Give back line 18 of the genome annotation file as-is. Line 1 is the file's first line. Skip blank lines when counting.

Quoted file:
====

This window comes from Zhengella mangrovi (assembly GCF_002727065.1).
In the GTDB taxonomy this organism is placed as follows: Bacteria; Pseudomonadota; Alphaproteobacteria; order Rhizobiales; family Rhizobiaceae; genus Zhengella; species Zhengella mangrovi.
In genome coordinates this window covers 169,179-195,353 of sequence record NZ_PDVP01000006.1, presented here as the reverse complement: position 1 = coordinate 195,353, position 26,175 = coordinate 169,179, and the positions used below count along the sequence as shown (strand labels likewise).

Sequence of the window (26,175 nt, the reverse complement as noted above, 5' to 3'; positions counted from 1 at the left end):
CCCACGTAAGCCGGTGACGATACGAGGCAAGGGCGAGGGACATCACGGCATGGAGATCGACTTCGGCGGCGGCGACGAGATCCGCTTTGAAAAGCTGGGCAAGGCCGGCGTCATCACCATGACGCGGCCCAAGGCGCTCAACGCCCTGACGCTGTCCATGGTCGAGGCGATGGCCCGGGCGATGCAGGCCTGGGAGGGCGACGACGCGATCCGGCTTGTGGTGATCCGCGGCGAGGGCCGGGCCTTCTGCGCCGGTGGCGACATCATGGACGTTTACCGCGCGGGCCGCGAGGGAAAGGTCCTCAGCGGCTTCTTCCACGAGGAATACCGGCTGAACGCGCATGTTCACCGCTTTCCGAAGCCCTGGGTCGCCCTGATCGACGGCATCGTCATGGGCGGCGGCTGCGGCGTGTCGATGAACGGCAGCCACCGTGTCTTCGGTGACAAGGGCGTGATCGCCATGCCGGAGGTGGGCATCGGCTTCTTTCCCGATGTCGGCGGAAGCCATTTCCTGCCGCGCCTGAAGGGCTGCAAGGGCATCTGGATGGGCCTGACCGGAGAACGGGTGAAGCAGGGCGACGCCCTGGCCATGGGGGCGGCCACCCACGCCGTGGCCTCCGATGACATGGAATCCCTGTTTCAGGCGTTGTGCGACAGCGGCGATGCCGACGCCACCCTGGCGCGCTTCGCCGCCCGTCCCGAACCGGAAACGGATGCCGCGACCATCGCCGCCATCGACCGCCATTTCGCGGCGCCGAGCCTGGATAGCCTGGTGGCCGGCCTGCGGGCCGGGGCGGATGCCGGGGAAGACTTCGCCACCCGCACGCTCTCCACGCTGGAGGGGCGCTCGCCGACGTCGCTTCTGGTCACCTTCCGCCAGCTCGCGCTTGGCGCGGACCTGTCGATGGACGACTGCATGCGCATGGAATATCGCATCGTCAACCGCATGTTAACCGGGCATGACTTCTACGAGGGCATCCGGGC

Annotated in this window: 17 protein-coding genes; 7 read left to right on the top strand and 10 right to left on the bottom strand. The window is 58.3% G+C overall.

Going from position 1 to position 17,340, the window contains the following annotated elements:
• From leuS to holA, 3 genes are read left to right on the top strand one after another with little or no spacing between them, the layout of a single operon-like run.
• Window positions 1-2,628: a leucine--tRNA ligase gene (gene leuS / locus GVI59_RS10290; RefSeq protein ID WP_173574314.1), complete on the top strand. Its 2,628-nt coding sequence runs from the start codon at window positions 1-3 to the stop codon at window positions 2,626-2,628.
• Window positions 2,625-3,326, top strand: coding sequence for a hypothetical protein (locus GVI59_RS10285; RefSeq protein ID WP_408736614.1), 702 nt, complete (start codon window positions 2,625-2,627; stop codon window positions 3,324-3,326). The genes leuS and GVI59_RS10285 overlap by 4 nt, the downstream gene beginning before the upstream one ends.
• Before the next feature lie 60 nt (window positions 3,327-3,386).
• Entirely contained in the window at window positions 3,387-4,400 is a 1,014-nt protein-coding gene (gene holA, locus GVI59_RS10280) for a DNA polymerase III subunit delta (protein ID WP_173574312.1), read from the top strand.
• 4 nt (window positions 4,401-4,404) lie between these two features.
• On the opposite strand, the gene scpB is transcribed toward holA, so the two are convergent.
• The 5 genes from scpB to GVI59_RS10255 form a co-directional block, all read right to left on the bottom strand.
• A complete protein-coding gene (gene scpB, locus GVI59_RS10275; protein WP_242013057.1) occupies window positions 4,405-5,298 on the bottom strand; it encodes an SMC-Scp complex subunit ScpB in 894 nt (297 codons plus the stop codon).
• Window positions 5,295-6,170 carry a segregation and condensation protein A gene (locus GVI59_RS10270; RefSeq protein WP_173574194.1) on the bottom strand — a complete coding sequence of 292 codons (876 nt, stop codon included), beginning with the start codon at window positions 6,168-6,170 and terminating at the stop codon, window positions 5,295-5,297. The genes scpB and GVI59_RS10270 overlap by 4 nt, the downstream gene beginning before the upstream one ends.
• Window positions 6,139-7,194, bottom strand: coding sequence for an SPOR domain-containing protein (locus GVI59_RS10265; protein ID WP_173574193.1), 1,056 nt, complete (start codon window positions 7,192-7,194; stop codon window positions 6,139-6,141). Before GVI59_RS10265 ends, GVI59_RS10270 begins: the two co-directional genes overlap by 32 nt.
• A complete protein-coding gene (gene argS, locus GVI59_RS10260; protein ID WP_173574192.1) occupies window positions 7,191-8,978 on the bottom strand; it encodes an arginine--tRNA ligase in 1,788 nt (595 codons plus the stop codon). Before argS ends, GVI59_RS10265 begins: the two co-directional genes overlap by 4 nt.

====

• Window positions 6,139-7,194, bottom strand: coding sequence for an SPOR domain-containing protein (locus GVI59_RS10265; protein ID WP_173574193.1), 1,056 nt, complete (start codon window positions 7,192-7,194; stop codon window positions 6,139-6,141). Before GVI59_RS10265 ends, GVI59_RS10270 begins: the two co-directional genes overlap by 32 nt.